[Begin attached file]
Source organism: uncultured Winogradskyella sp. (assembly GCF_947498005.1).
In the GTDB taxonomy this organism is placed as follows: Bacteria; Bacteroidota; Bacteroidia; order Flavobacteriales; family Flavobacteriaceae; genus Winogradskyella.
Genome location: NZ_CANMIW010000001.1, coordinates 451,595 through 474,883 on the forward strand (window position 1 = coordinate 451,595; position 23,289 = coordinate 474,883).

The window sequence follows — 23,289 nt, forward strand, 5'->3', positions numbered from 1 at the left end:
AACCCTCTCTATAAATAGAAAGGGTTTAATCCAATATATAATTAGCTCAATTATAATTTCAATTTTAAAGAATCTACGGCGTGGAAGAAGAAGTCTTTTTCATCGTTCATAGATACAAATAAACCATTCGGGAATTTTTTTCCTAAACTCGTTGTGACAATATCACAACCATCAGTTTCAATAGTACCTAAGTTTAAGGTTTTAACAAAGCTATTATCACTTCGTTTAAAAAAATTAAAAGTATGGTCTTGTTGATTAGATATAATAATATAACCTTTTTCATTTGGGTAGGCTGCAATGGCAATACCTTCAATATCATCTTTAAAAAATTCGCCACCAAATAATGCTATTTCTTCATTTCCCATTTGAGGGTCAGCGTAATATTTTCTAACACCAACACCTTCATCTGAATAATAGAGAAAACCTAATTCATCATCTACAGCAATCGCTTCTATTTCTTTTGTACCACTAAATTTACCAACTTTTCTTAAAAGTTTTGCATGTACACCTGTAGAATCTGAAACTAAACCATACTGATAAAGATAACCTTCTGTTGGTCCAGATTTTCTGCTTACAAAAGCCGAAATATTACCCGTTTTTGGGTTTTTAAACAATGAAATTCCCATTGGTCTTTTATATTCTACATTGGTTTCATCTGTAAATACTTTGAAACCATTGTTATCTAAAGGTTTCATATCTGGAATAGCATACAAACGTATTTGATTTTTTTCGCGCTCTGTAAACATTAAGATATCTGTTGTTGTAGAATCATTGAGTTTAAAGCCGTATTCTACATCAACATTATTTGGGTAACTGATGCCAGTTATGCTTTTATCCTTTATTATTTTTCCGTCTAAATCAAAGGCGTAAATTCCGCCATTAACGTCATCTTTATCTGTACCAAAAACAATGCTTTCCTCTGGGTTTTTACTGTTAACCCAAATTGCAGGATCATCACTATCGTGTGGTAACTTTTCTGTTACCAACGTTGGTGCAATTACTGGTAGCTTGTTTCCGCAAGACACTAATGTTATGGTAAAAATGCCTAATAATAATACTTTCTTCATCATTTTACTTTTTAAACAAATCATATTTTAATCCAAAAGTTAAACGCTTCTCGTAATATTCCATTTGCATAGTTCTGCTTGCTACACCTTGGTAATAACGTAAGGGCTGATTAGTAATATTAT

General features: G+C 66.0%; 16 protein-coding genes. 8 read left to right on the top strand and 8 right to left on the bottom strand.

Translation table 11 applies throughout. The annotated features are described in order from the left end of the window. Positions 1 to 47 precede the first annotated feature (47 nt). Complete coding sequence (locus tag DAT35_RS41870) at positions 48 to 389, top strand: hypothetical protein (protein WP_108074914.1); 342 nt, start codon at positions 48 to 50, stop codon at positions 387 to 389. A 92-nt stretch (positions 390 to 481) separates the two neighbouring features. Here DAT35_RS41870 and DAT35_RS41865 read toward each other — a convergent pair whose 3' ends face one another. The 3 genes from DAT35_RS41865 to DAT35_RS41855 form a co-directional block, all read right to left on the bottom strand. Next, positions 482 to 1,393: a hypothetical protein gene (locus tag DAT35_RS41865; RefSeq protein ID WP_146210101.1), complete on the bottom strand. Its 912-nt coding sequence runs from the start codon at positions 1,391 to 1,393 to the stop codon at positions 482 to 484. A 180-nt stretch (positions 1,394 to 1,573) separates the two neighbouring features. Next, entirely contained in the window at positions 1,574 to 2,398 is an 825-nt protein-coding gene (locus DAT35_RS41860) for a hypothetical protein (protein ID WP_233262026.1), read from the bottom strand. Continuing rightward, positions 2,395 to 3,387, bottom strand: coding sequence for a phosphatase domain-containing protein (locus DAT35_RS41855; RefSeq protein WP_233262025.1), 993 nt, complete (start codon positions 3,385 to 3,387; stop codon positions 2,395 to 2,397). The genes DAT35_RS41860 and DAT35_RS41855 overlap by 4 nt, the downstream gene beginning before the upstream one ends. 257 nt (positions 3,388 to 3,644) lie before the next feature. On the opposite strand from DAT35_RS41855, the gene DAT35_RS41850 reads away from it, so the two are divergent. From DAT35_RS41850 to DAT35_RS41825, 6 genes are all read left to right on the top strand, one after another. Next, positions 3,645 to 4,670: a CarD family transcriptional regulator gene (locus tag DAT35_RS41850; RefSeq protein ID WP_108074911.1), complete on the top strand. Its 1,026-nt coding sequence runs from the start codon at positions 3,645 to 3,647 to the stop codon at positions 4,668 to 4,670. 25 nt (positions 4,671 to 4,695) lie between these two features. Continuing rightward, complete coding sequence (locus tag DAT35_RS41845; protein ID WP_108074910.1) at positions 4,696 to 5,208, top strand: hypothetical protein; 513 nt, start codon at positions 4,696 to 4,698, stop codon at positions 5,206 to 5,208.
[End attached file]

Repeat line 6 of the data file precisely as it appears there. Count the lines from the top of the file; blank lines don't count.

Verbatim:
General features: G+C 66.0%; 16 protein-coding genes. 8 read left to right on the top strand and 8 right to left on the bottom strand.